A POWERFUL road safety campaign launched on West Australian television screens last night, highlighting the human side of death and serious injury on our roads.
In ‘Closer to home than you think’, a man on the street (Francisco) is asked what he thinks is an acceptable number of people to die on the roads in a year, he answers 70.
Seventy members of his family walk towards him, illustrating that road crash fatalities are not just statistics, they are people who leave behind families and loved ones.
Francisco, overcome with emotion then changes acceptable number of road deaths to zero.
The behind the scenes video reveals that the television campaign did not use actors.
Francisco said he thought he was participating in an in-house training video for the TAC (Transport Accident Commission in Victoria).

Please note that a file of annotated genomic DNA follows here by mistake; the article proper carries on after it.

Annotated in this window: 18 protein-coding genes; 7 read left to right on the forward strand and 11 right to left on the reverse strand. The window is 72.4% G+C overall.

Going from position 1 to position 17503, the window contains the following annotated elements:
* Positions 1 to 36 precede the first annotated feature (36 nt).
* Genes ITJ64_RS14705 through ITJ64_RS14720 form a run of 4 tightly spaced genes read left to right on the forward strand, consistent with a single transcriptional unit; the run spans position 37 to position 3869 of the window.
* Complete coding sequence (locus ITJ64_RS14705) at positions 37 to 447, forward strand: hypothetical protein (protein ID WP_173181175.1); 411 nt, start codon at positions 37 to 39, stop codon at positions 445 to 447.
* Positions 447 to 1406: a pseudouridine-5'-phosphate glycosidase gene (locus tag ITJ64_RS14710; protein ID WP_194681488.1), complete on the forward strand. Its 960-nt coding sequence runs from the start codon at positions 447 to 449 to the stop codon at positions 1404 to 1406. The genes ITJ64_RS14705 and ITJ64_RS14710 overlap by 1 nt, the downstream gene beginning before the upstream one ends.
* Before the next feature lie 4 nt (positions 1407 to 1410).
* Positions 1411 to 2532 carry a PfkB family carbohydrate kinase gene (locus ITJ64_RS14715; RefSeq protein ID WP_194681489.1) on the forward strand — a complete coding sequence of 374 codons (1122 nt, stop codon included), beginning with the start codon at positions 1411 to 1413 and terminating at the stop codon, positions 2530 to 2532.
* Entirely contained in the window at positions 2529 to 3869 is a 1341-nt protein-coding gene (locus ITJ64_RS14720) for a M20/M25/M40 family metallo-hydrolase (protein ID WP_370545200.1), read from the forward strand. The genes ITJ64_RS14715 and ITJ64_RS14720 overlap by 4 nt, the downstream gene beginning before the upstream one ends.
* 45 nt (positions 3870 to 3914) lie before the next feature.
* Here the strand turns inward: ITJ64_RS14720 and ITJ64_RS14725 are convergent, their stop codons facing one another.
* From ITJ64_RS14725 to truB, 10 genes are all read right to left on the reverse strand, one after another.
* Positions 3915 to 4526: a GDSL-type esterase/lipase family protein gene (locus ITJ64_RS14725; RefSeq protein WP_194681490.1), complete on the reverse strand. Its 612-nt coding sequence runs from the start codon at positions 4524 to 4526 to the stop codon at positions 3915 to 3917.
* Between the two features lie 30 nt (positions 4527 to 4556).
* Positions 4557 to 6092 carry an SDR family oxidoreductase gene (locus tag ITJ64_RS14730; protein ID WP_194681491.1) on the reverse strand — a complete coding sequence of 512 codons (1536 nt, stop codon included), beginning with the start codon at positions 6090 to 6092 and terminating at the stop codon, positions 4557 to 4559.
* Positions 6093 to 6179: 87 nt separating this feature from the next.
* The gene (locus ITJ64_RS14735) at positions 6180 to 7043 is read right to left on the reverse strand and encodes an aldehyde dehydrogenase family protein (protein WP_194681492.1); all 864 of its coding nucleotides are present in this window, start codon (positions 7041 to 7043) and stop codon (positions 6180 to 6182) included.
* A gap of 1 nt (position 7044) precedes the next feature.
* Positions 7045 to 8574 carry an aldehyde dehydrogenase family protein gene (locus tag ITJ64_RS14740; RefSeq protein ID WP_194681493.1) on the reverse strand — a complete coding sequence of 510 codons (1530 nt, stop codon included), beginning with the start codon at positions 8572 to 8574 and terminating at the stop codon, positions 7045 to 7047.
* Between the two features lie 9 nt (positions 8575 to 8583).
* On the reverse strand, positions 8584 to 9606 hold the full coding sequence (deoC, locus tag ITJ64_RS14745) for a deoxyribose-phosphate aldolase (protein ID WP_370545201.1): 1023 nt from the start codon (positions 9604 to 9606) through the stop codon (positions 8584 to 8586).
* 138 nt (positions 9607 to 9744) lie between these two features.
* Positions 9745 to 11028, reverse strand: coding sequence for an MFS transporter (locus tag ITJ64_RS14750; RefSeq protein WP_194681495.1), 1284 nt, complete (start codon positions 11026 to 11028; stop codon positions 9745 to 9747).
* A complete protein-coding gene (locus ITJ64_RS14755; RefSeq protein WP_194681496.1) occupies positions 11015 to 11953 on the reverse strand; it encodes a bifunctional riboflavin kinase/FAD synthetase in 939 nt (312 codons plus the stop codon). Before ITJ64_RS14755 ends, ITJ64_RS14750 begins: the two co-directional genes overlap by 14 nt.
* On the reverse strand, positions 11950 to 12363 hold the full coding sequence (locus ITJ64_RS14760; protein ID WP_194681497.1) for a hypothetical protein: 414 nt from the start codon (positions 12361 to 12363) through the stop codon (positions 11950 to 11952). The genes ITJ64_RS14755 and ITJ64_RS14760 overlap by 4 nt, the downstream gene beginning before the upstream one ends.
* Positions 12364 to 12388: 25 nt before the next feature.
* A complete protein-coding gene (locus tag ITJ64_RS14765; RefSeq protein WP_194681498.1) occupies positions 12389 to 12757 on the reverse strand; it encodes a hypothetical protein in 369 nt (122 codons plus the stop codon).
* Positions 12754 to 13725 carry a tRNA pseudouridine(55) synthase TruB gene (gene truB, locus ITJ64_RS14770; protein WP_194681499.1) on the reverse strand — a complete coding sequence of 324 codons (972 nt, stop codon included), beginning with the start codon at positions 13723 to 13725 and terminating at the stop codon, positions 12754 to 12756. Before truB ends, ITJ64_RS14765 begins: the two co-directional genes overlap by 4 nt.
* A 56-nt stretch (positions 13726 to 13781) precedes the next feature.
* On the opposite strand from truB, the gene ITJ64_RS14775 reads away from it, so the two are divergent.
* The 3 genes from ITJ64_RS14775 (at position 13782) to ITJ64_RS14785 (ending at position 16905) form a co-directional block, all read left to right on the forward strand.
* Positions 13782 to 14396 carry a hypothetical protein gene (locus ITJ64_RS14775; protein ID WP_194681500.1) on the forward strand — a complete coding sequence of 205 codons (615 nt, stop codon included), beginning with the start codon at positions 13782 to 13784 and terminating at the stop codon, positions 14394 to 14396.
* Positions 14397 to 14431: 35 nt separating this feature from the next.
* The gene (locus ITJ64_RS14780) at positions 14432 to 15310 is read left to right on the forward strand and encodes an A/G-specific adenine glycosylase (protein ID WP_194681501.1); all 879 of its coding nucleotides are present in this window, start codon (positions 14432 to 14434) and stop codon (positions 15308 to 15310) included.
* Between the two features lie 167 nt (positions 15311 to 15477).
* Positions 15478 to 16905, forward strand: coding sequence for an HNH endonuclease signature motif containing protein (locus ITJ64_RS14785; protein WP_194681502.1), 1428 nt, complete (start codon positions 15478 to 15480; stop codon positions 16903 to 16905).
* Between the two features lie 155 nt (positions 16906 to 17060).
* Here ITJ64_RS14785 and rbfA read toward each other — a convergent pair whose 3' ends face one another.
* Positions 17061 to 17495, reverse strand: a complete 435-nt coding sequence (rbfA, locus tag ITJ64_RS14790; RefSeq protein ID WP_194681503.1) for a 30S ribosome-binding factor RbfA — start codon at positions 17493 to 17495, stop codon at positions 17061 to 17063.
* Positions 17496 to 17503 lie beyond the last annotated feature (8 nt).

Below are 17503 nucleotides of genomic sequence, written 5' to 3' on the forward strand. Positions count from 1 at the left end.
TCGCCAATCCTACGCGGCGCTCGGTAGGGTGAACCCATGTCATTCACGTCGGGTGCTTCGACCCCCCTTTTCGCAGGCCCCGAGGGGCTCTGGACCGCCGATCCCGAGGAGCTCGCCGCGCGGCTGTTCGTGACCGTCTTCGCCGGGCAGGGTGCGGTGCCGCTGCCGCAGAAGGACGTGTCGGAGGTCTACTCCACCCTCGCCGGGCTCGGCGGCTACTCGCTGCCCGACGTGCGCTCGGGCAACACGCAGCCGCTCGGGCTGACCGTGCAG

“When you see your family and you link that to the road toll, it becomes very personal,” he said.
“I saw my wife and she was emotional too.”
The State Government has adopted the campaign for use after it ran successfully in Victoria and New South Wales.
Road Safety Minister Michelle Roberts said the campaign really brings home the tragic ripple effect road trauma can have on individuals and their families.
“The road toll should not be simply seen as a number, because when we’re talking about death and serious injuries on our roads, we are talking about mothers, fathers, grandparents and children,” she said.
A survey of Victorians who have viewed the campaign showed that 90 per cent believed the community should be aiming for zero lives lost on the roads.
“The advertisement is emotionally powerful, and puts a human element to the hundreds of deaths and serious injuries we hear about every year on our roads,” Ms Roberts said.
“I hope it will make people think about their driving, so that we might prevent more families experiencing the tragedy of road trauma.”